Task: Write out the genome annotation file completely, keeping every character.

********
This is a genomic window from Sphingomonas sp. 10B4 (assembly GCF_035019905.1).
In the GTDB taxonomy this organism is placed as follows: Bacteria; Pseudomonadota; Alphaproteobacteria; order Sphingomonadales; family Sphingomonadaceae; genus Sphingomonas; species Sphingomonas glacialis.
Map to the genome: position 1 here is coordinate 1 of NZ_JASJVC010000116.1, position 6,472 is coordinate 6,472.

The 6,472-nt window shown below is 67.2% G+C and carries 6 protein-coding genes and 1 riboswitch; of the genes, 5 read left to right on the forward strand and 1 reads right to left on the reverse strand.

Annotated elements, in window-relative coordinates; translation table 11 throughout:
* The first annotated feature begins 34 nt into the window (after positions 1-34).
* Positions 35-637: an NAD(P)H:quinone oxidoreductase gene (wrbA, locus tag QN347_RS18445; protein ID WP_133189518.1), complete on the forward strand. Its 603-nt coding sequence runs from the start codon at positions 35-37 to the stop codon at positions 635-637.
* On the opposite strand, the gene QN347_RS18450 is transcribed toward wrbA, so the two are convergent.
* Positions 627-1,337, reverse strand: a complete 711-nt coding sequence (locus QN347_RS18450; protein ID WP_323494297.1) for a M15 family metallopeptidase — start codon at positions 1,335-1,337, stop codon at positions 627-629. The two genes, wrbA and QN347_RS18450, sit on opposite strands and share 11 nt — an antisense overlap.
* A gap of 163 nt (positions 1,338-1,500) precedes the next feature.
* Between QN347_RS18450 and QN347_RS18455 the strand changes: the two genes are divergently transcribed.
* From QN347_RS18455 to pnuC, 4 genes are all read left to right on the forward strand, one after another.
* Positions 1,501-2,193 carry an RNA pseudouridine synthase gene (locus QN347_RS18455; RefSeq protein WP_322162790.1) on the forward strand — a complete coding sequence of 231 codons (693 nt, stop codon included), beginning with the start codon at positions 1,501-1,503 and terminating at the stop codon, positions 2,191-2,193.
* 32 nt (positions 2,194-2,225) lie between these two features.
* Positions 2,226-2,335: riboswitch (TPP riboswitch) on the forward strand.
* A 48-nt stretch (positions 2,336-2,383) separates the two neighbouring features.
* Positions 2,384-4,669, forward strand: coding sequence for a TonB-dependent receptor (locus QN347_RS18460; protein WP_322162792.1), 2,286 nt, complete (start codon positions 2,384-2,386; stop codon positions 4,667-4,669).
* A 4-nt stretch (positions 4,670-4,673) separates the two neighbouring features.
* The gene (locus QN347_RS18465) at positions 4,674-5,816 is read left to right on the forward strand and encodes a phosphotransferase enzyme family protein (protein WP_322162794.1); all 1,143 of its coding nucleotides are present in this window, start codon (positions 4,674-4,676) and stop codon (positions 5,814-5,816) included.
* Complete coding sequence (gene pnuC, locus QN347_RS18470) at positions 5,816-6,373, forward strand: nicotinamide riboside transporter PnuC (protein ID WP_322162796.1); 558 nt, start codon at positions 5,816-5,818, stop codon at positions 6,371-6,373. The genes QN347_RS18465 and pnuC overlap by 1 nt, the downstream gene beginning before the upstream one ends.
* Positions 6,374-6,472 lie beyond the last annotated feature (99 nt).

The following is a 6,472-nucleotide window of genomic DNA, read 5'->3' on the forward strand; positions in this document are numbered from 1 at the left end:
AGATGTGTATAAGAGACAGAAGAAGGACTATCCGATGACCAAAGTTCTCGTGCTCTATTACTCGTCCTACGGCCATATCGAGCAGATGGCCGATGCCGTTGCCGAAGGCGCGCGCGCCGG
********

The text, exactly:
This is a genomic window from Sphingomonas sp. 10B4 (assembly GCF_035019905.1).
In the GTDB taxonomy this organism is placed as follows: Bacteria; Pseudomonadota; Alphaproteobacteria; order Sphingomonadales; family Sphingomonadaceae; genus Sphingomonas; species Sphingomonas glacialis.
Map to the genome: position 1 here is coordinate 1 of NZ_JASJVC010000116.1, position 6,472 is coordinate 6,472.

The 6,472-nt window shown below is 67.2% G+C and carries 6 protein-coding genes and 1 riboswitch; of the genes, 5 read left to right on the forward strand and 1 reads right to left on the reverse strand.

Annotated elements, in window-relative coordinates; translation table 11 throughout:
* The first annotated feature begins 34 nt into the window (after positions 1-34).
* Positions 35-637: an NAD(P)H:quinone oxidoreductase gene (wrbA, locus tag QN347_RS18445; protein ID WP_133189518.1), complete on the forward strand. Its 603-nt coding sequence runs from the start codon at positions 35-37 to the stop codon at positions 635-637.
* On the opposite strand, the gene QN347_RS18450 is transcribed toward wrbA, so the two are convergent.
* Positions 627-1,337, reverse strand: a complete 711-nt coding sequence (locus QN347_RS18450; protein ID WP_323494297.1) for a M15 family metallopeptidase — start codon at positions 1,335-1,337, stop codon at positions 627-629. The two genes, wrbA and QN347_RS18450, sit on opposite strands and share 11 nt — an antisense overlap.
* A gap of 163 nt (positions 1,338-1,500) precedes the next feature.
* Between QN347_RS18450 and QN347_RS18455 the strand changes: the two genes are divergently transcribed.
* From QN347_RS18455 to pnuC, 4 genes are all read left to right on the forward strand, one after another.
* Positions 1,501-2,193 carry an RNA pseudouridine synthase gene (locus QN347_RS18455; RefSeq protein WP_322162790.1) on the forward strand — a complete coding sequence of 231 codons (693 nt, stop codon included), beginning with the start codon at positions 1,501-1,503 and terminating at the stop codon, positions 2,191-2,193.
* 32 nt (positions 2,194-2,225) lie between these two features.
* Positions 2,226-2,335: riboswitch (TPP riboswitch) on the forward strand.
* A 48-nt stretch (positions 2,336-2,383) separates the two neighbouring features.
* Positions 2,384-4,669, forward strand: coding sequence for a TonB-dependent receptor (locus QN347_RS18460; protein WP_322162792.1), 2,286 nt, complete (start codon positions 2,384-2,386; stop codon positions 4,667-4,669).
* A 4-nt stretch (positions 4,670-4,673) separates the two neighbouring features.
* The gene (locus QN347_RS18465) at positions 4,674-5,816 is read left to right on the forward strand and encodes a phosphotransferase enzyme family protein (protein WP_322162794.1); all 1,143 of its coding nucleotides are present in this window, start codon (positions 4,674-4,676) and stop codon (positions 5,814-5,816) included.
* Complete coding sequence (gene pnuC, locus QN347_RS18470) at positions 5,816-6,373, forward strand: nicotinamide riboside transporter PnuC (protein ID WP_322162796.1); 558 nt, start codon at positions 5,816-5,818, stop codon at positions 6,371-6,373. The genes QN347_RS18465 and pnuC overlap by 1 nt, the downstream gene beginning before the upstream one ends.
* Positions 6,374-6,472 lie beyond the last annotated feature (99 nt).

The following is a 6,472-nucleotide window of genomic DNA, read 5'->3' on the forward strand; positions in this document are numbered from 1 at the left end:
AGATGTGTATAAGAGACAGAAGAAGGACTATCCGATGACCAAAGTTCTCGTGCTCTATTACTCGTCCTACGGCCATATCGAGCAGATGGCCGATGCCGTTGCCGAAGGCGCGCGCGCCGG